In my last post, “Accounts Payable Process Improvement with Use Tax Automation,” I looked at the challenges managing tax compliance on purchases and how some of your peers we’re dealing with the problem based on the live webinar polls.
As promised, below is a recap of the two different approaches to sales tax validation and use tax accruals, real-time vs. batch automation, and the advantages and disadvantages of each, as discussed by Mark Rems, partner, Indirect Tax Automation, Grant Thornton.
To start, when asked, “How are you validating the tax charged by your vendors today?,” 28 percent of attendees noted having a real-time calculation on their purchases, while 50 percent noted pulling reports and spot checking only a portion of invoices. (Poll result below):
Advantages and Disadvantages of a Real-Time Approach for Use Tax Automation
Enabling Tax Calculations when PO Created
There are some pretty good workflows now in digital marketplaces and procurement systems around approving requisitions and approving POs. To fully understand the true cost of a purchase is to evaluate whether tax is due and include that total amount in the requisition for approval. Having the tax calculation initiated when the PO is created will enable the PO approval process to account for taxes, which can be important.
- From the vendor invoice entry side, this is the only way to give your AP clerks the power to short pay invoices. Say you’re a manufacturer or you do a lot of R&D and your vendors don’t know exactly how you’re using these products and they’re incorrectly billing you tax. If you don’t want the cash going out the door, you would need a real-time evaluation at that time.
The AP clerk enters an invoice for $1,000 and the vendor is charged $60.00 in tax. A call out to the tax engine recognizes this is as an exempt part going on the manufacturing line and no tax is due (learn more about our exemption certificate management solution). So a short pay on the invoice is made. Again, enabled by the real-time integration.
Use Tax Accruals Booked to General Ledger Immediately
- Conversely, to accrue use taxes immediately when posting that invoice, it’s the same process. AP clerk enters invoice with no tax. Tax engine determines there is a tax due. An immediate accrual would occur depending on the mechanics of the ERP system so that tax is accrued for that transaction.
Limited ability to enhance data. Relies on user inputs.
- Real-time automation takes control out of the expert’s hands in the tax department
Unless you’re confident you have clean data and it’s accurately assessing the material groups in question, where and how it’s going to be used, you may be better off with a batch approach since you would be able to look at things like vendor names, line descriptions, components of line descriptions, etc. without disrupting the AP processing time as the invoice would already be paid.
- Requires IT and is likely more time intensive and expensive to implement
- Can slow the A/P process
Advantages and Disadvantages of a Batch Approach for Use Tax Automation
From a system flow perspective the batch approach is not much different from the real-time integration approach, you’re still dealing with the same core ERP system, however instead of making calls when a PO is created or an AP invoice is created, you would pull data either daily, weekly or monthly, batch it against a tax determination engine, use the same data elements, and potentially more data elements (now able to pull in data from SRMs, a fixed asset system or other systems that need accrual validation – like pulling parts out of inventory used to repair equipment – all that data can be combined into a central location before you kick off an automated process to see if your vendor is overcharging you and where do you need to accrue use tax.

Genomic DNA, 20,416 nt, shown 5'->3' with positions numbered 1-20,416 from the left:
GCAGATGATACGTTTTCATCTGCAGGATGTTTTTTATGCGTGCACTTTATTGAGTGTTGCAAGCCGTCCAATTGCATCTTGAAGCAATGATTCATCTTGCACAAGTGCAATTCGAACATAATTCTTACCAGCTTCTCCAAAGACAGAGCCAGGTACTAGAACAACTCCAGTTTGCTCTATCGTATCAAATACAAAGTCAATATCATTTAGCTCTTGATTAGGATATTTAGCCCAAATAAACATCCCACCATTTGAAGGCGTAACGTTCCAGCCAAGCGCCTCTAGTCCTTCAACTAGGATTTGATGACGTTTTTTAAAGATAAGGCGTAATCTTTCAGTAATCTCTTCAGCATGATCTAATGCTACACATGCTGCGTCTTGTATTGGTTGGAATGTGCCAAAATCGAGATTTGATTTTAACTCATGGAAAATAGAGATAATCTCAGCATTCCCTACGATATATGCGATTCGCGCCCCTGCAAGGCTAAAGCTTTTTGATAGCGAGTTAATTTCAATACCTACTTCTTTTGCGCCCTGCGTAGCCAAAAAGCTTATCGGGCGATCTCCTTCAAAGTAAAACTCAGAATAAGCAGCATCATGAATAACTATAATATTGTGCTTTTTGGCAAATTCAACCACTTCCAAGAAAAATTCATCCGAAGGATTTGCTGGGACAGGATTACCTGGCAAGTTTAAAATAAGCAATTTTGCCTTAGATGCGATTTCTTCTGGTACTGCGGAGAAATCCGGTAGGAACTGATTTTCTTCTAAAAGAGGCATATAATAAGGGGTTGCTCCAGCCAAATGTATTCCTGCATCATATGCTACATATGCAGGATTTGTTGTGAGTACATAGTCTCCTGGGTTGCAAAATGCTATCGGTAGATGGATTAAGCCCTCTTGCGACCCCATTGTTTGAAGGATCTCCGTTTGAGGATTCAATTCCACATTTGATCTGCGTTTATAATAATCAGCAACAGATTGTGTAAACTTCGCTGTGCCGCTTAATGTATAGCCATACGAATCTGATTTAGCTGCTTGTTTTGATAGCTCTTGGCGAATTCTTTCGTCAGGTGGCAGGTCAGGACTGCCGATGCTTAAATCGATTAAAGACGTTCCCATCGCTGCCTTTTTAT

- You can pull in data from multiple systems
Many times the necessary data (such as market data that shows break out by user or cost center) isn’t available in the ERP or AP system. You may need to get that allocation data and combine it with a vendor invoice data to truly know which jurisdictions have the right to collect tax.
- Keeps control of the process with the tax department experts
Additionally, the only lean on from IT may be to get the report of all your purchase activity from multiple data sources outside your ERP or AP system, or loading a journal entry back into the system. Gives the tax team ultimate say in what they want to accrue or not accrue.
- Ability to review use tax postings before they are committed
As mentioned previously, If it’s important for you to look at things like vendor names, line descriptions, components of line descriptions and you generally need more control over the process, batch may be the way to go.
- Simpler approach for automating use tax
- Does not interrupt the AP process – enabling you to deal with the challenges as they are discovered
- Much lower cost to implement
Again, if you are utilizing multiple ERPs, digital marketplaces, SRMs and fixed asset systems and you require integrations to get the best possible information on each transaction, a batch approach will simplify your life.
- Inability to short pay invoices and requiring you to request a refund from the vendor after the fact
- No ability to post correct tax accruals to the GL immediately
Check out the entire recorded webinar, embedded below.
Learn how Sovos Use Tax Manager can safeguard your business against the burden and risks of procure-to-pay sales and use tax compliance, give your tax team the visibility and control needed over tax data on every purchase – without slowing down your Accounts Payable process.